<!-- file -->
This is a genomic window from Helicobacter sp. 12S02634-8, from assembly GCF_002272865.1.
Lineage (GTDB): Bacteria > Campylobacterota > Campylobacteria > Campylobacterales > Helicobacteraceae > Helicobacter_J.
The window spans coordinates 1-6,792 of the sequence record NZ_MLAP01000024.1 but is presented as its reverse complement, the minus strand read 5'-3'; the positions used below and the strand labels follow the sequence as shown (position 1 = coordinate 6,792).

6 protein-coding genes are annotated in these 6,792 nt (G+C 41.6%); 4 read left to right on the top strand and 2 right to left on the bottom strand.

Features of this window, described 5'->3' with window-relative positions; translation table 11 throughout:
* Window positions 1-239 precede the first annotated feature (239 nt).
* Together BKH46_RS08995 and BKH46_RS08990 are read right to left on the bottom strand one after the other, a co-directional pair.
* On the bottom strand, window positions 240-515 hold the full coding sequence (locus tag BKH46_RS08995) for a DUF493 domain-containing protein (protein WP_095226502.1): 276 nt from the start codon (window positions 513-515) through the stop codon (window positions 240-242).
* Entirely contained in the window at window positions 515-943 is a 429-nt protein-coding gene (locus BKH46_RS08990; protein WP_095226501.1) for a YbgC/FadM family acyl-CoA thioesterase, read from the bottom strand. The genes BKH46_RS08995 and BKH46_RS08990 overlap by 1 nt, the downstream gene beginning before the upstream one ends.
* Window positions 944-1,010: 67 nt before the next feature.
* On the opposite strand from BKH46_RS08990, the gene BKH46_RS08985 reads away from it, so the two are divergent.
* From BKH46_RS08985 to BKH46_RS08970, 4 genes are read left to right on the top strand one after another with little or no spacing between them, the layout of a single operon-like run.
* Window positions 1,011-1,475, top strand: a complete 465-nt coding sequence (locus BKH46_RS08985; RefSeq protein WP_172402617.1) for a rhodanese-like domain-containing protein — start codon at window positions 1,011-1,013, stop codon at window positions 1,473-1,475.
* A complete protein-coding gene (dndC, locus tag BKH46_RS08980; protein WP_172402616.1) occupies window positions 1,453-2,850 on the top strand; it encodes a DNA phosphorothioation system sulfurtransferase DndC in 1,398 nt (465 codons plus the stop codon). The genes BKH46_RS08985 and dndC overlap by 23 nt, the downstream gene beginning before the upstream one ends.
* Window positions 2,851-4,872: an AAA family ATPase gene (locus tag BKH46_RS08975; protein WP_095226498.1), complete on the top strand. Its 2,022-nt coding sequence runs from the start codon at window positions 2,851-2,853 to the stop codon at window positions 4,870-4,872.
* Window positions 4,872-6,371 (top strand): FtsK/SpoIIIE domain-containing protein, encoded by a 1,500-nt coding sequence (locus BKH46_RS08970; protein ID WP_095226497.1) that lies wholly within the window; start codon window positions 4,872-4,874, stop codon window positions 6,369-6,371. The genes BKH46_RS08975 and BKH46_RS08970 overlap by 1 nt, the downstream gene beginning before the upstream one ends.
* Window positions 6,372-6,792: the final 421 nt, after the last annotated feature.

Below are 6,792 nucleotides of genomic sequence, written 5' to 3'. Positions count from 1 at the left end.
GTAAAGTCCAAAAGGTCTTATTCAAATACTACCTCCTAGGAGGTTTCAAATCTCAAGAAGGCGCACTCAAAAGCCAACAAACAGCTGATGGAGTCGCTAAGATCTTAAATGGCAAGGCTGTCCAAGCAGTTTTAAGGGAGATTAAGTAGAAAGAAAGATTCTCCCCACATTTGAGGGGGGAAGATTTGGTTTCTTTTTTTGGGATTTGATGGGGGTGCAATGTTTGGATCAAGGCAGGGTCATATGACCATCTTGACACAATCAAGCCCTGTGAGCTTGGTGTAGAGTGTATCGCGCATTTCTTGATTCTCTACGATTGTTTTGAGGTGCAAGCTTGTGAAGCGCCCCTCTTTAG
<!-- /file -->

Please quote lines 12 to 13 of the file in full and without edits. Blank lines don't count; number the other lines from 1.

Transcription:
* From BKH46_RS08985 to BKH46_RS08970, 4 genes are read left to right on the top strand one after another with little or no spacing between them, the layout of a single operon-like run.
* Window positions 1,011-1,475, top strand: a complete 465-nt coding sequence (locus BKH46_RS08985; RefSeq protein WP_172402617.1) for a rhodanese-like domain-containing protein — start codon at window positions 1,011-1,013, stop codon at window positions 1,473-1,475.